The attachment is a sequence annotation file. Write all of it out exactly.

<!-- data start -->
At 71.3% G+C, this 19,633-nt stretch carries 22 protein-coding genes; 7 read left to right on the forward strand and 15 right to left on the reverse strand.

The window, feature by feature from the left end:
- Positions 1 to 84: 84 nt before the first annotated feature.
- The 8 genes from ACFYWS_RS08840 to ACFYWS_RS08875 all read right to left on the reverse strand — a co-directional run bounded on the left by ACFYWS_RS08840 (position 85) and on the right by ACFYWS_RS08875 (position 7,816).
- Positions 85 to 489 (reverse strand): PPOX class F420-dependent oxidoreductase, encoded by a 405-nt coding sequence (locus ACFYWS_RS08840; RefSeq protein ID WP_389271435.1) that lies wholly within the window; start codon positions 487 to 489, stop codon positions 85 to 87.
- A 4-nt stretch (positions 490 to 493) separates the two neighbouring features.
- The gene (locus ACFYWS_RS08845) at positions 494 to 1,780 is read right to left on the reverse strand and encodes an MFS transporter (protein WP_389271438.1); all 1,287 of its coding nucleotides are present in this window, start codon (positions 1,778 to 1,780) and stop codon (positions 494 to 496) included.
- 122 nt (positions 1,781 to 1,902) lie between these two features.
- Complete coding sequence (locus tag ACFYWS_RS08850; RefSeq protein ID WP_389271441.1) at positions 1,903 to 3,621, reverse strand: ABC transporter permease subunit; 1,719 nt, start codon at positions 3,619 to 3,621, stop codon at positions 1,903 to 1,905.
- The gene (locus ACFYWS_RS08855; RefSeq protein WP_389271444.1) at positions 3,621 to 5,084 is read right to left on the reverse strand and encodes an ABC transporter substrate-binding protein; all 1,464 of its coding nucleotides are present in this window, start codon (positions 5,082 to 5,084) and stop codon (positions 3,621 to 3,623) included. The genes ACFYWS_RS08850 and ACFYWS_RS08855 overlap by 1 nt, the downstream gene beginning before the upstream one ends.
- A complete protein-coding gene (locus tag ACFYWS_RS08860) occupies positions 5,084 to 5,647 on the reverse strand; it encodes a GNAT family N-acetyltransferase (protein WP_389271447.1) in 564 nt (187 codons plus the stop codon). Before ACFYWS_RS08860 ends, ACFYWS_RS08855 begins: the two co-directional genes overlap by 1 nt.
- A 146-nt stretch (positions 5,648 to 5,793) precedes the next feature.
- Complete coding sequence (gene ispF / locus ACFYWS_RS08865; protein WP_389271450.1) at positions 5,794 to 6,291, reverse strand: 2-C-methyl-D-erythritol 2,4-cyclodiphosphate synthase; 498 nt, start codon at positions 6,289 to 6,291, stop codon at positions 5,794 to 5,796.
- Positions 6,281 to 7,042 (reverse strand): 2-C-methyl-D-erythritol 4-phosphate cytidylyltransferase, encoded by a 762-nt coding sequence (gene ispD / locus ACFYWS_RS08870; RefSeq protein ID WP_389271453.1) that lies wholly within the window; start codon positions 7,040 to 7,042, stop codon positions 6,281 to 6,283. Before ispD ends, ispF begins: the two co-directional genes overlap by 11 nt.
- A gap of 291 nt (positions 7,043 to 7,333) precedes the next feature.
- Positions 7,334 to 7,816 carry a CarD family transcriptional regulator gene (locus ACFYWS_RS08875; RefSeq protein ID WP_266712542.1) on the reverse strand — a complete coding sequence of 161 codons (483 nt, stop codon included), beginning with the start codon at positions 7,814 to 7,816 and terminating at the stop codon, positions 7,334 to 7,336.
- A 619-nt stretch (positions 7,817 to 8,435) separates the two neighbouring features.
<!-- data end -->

At 71.3% G+C, this 19,633-nt stretch carries 22 protein-coding genes; 7 read left to right on the forward strand and 15 right to left on the reverse strand.

The window, feature by feature from the left end:
- Positions 1 to 84: 84 nt before the first annotated feature.
- The 8 genes from ACFYWS_RS08840 to ACFYWS_RS08875 all read right to left on the reverse strand — a co-directional run bounded on the left by ACFYWS_RS08840 (position 85) and on the right by ACFYWS_RS08875 (position 7,816).
- Positions 85 to 489 (reverse strand): PPOX class F420-dependent oxidoreductase, encoded by a 405-nt coding sequence (locus ACFYWS_RS08840; RefSeq protein ID WP_389271435.1) that lies wholly within the window; start codon positions 487 to 489, stop codon positions 85 to 87.
- A 4-nt stretch (positions 490 to 493) separates the two neighbouring features.
- The gene (locus ACFYWS_RS08845) at positions 494 to 1,780 is read right to left on the reverse strand and encodes an MFS transporter (protein WP_389271438.1); all 1,287 of its coding nucleotides are present in this window, start codon (positions 1,778 to 1,780) and stop codon (positions 494 to 496) included.
- 122 nt (positions 1,781 to 1,902) lie between these two features.
- Complete coding sequence (locus tag ACFYWS_RS08850; RefSeq protein ID WP_389271441.1) at positions 1,903 to 3,621, reverse strand: ABC transporter permease subunit; 1,719 nt, start codon at positions 3,619 to 3,621, stop codon at positions 1,903 to 1,905.
- The gene (locus ACFYWS_RS08855; RefSeq protein WP_389271444.1) at positions 3,621 to 5,084 is read right to left on the reverse strand and encodes an ABC transporter substrate-binding protein; all 1,464 of its coding nucleotides are present in this window, start codon (positions 5,082 to 5,084) and stop codon (positions 3,621 to 3,623) included. The genes ACFYWS_RS08850 and ACFYWS_RS08855 overlap by 1 nt, the downstream gene beginning before the upstream one ends.
- A complete protein-coding gene (locus tag ACFYWS_RS08860) occupies positions 5,084 to 5,647 on the reverse strand; it encodes a GNAT family N-acetyltransferase (protein WP_389271447.1) in 564 nt (187 codons plus the stop codon). Before ACFYWS_RS08860 ends, ACFYWS_RS08855 begins: the two co-directional genes overlap by 1 nt.
- A 146-nt stretch (positions 5,648 to 5,793) precedes the next feature.
- Complete coding sequence (gene ispF / locus ACFYWS_RS08865; protein WP_389271450.1) at positions 5,794 to 6,291, reverse strand: 2-C-methyl-D-erythritol 2,4-cyclodiphosphate synthase; 498 nt, start codon at positions 6,289 to 6,291, stop codon at positions 5,794 to 5,796.
- Positions 6,281 to 7,042 (reverse strand): 2-C-methyl-D-erythritol 4-phosphate cytidylyltransferase, encoded by a 762-nt coding sequence (gene ispD / locus ACFYWS_RS08870; RefSeq protein ID WP_389271453.1) that lies wholly within the window; start codon positions 7,040 to 7,042, stop codon positions 6,281 to 6,283. Before ispD ends, ispF begins: the two co-directional genes overlap by 11 nt.
- A gap of 291 nt (positions 7,043 to 7,333) precedes the next feature.
- Positions 7,334 to 7,816 carry a CarD family transcriptional regulator gene (locus ACFYWS_RS08875; RefSeq protein ID WP_266712542.1) on the reverse strand — a complete coding sequence of 161 codons (483 nt, stop codon included), beginning with the start codon at positions 7,814 to 7,816 and terminating at the stop codon, positions 7,334 to 7,336.
- A 619-nt stretch (positions 7,817 to 8,435) separates the two neighbouring features.